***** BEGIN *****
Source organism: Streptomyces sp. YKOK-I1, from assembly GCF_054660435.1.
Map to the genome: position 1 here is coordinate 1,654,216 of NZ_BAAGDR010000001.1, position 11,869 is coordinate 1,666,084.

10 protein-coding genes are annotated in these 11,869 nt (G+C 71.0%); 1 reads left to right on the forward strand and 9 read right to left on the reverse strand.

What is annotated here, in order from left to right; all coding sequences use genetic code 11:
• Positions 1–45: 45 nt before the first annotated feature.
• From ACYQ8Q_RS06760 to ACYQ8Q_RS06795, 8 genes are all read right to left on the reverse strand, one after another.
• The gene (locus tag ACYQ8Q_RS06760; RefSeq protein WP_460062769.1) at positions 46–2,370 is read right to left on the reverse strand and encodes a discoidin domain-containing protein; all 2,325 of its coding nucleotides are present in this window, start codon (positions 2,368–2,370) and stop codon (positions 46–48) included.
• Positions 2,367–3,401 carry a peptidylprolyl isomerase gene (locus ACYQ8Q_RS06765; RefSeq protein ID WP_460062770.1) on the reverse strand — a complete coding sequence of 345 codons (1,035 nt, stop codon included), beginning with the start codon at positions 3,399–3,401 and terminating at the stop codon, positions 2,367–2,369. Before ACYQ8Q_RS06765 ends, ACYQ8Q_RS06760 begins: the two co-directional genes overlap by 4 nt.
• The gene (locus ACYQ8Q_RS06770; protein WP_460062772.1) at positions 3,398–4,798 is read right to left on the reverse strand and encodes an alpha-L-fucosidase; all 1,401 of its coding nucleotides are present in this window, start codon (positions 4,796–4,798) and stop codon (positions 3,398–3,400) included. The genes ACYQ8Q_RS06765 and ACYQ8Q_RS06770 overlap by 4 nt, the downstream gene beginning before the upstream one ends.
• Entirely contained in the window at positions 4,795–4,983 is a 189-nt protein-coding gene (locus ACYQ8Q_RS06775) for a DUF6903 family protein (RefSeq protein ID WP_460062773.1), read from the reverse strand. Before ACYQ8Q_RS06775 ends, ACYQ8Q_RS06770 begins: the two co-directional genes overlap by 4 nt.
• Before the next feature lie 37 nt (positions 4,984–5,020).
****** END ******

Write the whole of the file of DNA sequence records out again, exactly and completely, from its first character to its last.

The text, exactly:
Source organism: Streptomyces sp. YKOK-I1, from assembly GCF_054660435.1.
Map to the genome: position 1 here is coordinate 1,654,216 of NZ_BAAGDR010000001.1, position 11,869 is coordinate 1,666,084.

10 protein-coding genes are annotated in these 11,869 nt (G+C 71.0%); 1 reads left to right on the forward strand and 9 read right to left on the reverse strand.

What is annotated here, in order from left to right; all coding sequences use genetic code 11:
• Positions 1–45: 45 nt before the first annotated feature.
• From ACYQ8Q_RS06760 to ACYQ8Q_RS06795, 8 genes are all read right to left on the reverse strand, one after another.
• The gene (locus tag ACYQ8Q_RS06760; RefSeq protein WP_460062769.1) at positions 46–2,370 is read right to left on the reverse strand and encodes a discoidin domain-containing protein; all 2,325 of its coding nucleotides are present in this window, start codon (positions 2,368–2,370) and stop codon (positions 46–48) included.
• Positions 2,367–3,401 carry a peptidylprolyl isomerase gene (locus ACYQ8Q_RS06765; RefSeq protein ID WP_460062770.1) on the reverse strand — a complete coding sequence of 345 codons (1,035 nt, stop codon included), beginning with the start codon at positions 3,399–3,401 and terminating at the stop codon, positions 2,367–2,369. Before ACYQ8Q_RS06765 ends, ACYQ8Q_RS06760 begins: the two co-directional genes overlap by 4 nt.
• The gene (locus ACYQ8Q_RS06770; protein WP_460062772.1) at positions 3,398–4,798 is read right to left on the reverse strand and encodes an alpha-L-fucosidase; all 1,401 of its coding nucleotides are present in this window, start codon (positions 4,796–4,798) and stop codon (positions 3,398–3,400) included. The genes ACYQ8Q_RS06765 and ACYQ8Q_RS06770 overlap by 4 nt, the downstream gene beginning before the upstream one ends.
• Entirely contained in the window at positions 4,795–4,983 is a 189-nt protein-coding gene (locus ACYQ8Q_RS06775) for a DUF6903 family protein (RefSeq protein ID WP_460062773.1), read from the reverse strand. Before ACYQ8Q_RS06775 ends, ACYQ8Q_RS06770 begins: the two co-directional genes overlap by 4 nt.
• Before the next feature lie 37 nt (positions 4,984–5,020).